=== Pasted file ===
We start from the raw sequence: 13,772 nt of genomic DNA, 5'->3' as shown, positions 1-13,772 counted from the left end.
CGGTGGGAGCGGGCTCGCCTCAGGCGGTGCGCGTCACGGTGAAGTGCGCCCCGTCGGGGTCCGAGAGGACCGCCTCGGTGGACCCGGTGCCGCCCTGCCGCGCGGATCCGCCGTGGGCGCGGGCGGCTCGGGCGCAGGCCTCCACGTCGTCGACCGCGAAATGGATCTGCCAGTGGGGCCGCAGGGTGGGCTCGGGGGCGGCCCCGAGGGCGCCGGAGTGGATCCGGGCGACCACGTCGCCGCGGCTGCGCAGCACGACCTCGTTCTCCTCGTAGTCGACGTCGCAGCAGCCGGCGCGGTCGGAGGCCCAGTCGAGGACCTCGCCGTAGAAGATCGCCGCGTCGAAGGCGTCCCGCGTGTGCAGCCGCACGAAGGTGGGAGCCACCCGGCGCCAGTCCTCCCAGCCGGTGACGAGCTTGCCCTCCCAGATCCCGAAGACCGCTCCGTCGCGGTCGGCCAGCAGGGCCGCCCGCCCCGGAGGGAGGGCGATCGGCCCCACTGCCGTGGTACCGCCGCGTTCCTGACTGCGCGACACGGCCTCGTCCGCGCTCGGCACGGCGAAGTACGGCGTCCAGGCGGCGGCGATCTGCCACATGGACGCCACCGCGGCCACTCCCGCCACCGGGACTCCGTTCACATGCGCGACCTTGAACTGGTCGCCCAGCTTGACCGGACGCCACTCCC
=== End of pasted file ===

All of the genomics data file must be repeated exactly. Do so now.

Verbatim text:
We start from the raw sequence: 13,772 nt of genomic DNA, 5'->3' as shown, positions 1-13,772 counted from the left end.
CGGTGGGAGCGGGCTCGCCTCAGGCGGTGCGCGTCACGGTGAAGTGCGCCCCGTCGGGGTCCGAGAGGACCGCCTCGGTGGACCCGGTGCCGCCCTGCCGCGCGGATCCGCCGTGGGCGCGGGCGGCTCGGGCGCAGGCCTCCACGTCGTCGACCGCGAAATGGATCTGCCAGTGGGGCCGCAGGGTGGGCTCGGGGGCGGCCCCGAGGGCGCCGGAGTGGATCCGGGCGACCACGTCGCCGCGGCTGCGCAGCACGACCTCGTTCTCCTCGTAGTCGACGTCGCAGCAGCCGGCGCGGTCGGAGGCCCAGTCGAGGACCTCGCCGTAGAAGATCGCCGCGTCGAAGGCGTCCCGCGTGTGCAGCCGCACGAAGGTGGGAGCCACCCGGCGCCAGTCCTCCCAGCCGGTGACGAGCTTGCCCTCCCAGATCCCGAAGACCGCTCCGTCGCGGTCGGCCAGCAGGGCCGCCCGCCCCGGAGGGAGGGCGATCGGCCCCACTGCCGTGGTACCGCCGCGTTCCTGACTGCGCGACACGGCCTCGTCCGCGCTCGGCACGGCGAAGTACGGCGTCCAGGCGGCGGCGATCTGCCACATGGACGCCACCGCGGCCACTCCCGCCACCGGGACTCCGTTCACATGCGCGACCTTGAACTGGTCGCCCAGCTTGACCGGACGCCACTCCC